Very exciting news has been announced by the City Council of Paris yesterday. After deliberating the proposal, the mayor has signed the approval of a project for FamilySearch to digitise the very weary microfilm of the "reconstituted" parish and civil registrations of pre-1860 Paris.
As dedicated readers of this blog will know, the Paris archives, along with quite a lot more, were torched by the Paris Communards in 1871. (Read that story here.) Something between five and eight million records, dating as far back as the 16th century, were destroyed. If your ancestors were from Paris and lived there any time from 1515-1860, their records – in some 5,000 bound registers - were destroyed.
Immediately after the fire, a group of researchers was formed and given the job of finding ways to recreate the information. They worked for 25 years. Copying parish and religious records, they managed to make a nearly complete reconstruction of the information for the years from 1802 to 1860. Working backward, it became much more difficult to find alternatives to copy. Roughly, 2.7 million registrations, or actes, were copied, in this breakdown:
- 1802-1860 2.4 million actes
- 1700-1801 2.4 million actes
- 1600-1699 5000 actes
- 1550-1599 5 actes
In the middle of war, 1941, the Paris archives began another reconstitution effort to find all available information on all Paris citizens since the Middle Ages not all ready found by the first reconstitution. This brought 200,000 mentions of people, mostly from lawsuits and other judicial records. As people who went to court tended to be those with money, these records preserve the identities of the wealthy and noble more than of everyday folk.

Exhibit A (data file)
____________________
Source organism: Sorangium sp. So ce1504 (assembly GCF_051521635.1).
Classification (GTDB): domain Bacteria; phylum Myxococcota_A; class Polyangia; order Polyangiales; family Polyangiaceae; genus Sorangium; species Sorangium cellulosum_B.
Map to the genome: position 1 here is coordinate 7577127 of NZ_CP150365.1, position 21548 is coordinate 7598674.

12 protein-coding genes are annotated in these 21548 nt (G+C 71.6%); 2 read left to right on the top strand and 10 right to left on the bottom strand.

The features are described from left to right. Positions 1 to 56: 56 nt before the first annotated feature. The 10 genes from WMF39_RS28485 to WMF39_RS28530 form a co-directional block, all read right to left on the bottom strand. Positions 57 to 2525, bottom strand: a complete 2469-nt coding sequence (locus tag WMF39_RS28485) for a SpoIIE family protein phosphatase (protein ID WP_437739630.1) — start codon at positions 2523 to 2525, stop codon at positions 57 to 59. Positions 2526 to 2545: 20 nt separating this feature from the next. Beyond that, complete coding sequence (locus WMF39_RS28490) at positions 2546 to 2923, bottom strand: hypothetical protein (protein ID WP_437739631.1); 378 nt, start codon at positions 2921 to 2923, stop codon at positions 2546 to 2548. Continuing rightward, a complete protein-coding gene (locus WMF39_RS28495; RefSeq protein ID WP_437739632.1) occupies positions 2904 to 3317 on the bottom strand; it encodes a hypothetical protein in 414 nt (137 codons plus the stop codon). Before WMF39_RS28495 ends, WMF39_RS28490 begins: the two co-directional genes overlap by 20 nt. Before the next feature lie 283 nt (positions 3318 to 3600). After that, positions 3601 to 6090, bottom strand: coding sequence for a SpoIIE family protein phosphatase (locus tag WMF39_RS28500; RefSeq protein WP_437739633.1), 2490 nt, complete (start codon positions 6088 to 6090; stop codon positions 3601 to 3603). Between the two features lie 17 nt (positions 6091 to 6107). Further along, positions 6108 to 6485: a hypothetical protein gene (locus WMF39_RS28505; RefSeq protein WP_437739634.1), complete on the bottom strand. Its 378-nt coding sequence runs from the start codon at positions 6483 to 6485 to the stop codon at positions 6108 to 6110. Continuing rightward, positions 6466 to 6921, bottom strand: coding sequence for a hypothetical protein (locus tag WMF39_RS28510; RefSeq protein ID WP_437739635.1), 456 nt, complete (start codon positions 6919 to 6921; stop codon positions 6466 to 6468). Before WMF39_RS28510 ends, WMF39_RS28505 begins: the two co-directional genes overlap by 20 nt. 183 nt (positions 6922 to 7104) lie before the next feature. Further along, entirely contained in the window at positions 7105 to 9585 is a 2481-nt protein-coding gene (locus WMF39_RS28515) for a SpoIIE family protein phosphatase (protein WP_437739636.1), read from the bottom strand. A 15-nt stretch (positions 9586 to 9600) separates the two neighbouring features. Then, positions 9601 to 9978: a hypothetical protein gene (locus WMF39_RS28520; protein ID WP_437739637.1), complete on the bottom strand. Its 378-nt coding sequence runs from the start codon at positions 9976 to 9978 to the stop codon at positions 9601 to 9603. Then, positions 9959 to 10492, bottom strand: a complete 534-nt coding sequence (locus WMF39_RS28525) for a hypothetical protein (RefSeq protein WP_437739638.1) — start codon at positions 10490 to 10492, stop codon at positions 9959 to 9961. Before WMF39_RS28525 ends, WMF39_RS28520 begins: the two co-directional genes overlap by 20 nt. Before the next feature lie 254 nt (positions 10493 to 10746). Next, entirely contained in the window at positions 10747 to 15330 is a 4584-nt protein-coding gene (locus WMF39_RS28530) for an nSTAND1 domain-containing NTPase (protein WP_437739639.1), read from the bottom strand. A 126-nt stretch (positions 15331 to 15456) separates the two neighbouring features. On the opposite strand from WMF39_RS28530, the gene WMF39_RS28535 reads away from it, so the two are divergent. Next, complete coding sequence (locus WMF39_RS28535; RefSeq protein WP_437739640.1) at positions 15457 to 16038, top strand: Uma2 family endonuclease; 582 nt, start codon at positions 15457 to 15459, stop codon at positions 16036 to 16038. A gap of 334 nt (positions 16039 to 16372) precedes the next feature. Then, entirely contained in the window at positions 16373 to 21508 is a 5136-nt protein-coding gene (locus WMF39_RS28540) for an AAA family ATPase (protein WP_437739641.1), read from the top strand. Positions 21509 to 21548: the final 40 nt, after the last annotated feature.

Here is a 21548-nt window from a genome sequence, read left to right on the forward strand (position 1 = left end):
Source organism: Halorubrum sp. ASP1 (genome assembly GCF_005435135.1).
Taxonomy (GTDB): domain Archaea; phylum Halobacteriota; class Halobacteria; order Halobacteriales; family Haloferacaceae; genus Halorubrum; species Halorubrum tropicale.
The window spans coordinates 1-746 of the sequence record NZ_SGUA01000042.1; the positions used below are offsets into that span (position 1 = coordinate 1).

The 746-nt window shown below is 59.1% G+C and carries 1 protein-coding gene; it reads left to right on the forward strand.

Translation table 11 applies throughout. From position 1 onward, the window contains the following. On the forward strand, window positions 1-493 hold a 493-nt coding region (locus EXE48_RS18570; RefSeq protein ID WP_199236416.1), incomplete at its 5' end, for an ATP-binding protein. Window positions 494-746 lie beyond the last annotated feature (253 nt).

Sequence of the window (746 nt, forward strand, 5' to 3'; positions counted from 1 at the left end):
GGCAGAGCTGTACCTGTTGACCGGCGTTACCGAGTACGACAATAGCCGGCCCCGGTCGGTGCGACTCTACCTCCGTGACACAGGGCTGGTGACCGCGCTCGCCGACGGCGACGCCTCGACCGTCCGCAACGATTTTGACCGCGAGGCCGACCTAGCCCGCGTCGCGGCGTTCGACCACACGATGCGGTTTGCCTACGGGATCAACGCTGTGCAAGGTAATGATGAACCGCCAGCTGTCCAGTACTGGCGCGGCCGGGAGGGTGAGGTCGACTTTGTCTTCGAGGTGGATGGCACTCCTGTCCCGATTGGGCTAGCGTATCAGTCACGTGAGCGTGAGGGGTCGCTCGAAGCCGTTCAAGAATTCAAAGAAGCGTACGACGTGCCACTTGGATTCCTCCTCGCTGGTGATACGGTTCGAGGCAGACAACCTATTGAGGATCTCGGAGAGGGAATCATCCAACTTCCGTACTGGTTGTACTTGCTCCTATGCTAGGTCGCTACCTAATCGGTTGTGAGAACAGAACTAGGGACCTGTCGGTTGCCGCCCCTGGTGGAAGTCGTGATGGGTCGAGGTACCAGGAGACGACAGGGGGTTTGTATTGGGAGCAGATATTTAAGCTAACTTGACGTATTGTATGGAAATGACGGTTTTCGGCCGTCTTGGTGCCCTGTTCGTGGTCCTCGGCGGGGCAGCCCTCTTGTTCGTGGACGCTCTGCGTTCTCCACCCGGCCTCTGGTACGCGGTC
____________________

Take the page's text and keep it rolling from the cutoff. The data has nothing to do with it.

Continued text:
For a while now, it has been possible to search online the index cards
to these reconstituted registers on the website
of the Paris Archives, as in this example:
However, it is not possible to see the actual document without going to the Paris Archives and looking at the microfilm. These microfilm rolls, we assure you, are getting exceedingly tattered and the images murky, as you can see:
So, this news is exciting in that the images on the microfilm will be preserved for longer via digitising and they will be accessible online on both the FamilySearch website and the website of the Paris Archives. A boon for those researching Parisian ancestors. (Now, this must be something of a black eye for Filae
, who are very keen to expand their offerings, and for Geneanet
, who host the images of hundreds of Parisian court records. We suspect that the former will work out an indexing deal with the Paris Archives.) Sadly, we have no idea when this will take place but it is terrific news!
©2017 Anne Morddel